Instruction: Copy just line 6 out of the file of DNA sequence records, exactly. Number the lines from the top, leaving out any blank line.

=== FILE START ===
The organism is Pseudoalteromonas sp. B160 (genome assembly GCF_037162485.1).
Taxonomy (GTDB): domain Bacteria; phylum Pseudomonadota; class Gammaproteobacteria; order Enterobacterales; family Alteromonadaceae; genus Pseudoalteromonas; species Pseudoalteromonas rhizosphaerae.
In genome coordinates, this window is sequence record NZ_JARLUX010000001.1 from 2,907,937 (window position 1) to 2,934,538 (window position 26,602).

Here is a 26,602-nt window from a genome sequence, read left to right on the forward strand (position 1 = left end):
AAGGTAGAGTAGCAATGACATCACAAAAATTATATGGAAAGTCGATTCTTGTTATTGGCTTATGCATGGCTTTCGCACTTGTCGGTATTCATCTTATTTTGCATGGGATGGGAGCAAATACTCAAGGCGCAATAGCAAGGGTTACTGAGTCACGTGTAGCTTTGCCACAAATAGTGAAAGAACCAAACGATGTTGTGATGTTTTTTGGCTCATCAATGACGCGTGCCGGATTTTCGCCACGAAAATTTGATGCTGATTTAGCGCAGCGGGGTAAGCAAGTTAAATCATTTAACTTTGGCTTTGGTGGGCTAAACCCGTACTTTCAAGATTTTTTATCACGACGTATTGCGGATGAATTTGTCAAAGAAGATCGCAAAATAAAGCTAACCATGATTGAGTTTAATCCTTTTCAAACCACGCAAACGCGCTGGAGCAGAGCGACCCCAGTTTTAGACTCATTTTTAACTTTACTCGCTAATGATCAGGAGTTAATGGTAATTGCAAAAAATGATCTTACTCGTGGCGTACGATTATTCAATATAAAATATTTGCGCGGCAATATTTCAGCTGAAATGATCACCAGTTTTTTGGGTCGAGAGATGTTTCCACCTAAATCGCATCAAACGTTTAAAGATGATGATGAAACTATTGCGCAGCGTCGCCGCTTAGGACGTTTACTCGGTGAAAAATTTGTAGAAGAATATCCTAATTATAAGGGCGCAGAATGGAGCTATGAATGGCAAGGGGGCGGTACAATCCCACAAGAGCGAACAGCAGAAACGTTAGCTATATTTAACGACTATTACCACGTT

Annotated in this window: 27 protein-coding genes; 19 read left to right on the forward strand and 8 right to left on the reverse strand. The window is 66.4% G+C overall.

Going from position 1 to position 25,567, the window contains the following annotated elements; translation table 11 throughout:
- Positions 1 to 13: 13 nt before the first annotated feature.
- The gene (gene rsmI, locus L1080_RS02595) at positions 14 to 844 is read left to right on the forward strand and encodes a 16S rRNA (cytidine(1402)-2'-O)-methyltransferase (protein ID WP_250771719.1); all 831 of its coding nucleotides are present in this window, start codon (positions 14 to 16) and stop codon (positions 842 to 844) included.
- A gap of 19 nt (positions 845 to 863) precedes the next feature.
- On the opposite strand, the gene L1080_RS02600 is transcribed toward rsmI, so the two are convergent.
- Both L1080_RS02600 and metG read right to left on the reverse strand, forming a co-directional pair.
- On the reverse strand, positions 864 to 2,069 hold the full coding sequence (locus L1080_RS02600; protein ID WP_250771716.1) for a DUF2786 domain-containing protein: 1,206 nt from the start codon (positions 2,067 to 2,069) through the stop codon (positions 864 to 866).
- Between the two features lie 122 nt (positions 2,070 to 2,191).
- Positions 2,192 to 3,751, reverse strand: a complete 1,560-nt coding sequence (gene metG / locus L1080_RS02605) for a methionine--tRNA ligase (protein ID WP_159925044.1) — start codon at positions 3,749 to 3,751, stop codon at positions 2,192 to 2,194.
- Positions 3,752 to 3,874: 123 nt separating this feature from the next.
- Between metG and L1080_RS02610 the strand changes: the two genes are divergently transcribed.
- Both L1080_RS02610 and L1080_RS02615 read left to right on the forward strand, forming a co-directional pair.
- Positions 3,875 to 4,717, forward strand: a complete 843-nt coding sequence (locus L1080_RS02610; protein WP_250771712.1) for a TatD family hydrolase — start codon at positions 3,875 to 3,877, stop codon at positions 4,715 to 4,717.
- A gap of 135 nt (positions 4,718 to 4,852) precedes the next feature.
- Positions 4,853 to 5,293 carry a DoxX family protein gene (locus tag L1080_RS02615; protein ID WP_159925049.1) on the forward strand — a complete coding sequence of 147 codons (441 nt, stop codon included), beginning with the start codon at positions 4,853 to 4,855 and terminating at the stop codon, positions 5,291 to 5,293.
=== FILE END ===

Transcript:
Annotated in this window: 27 protein-coding genes; 19 read left to right on the forward strand and 8 right to left on the reverse strand. The window is 66.4% G+C overall.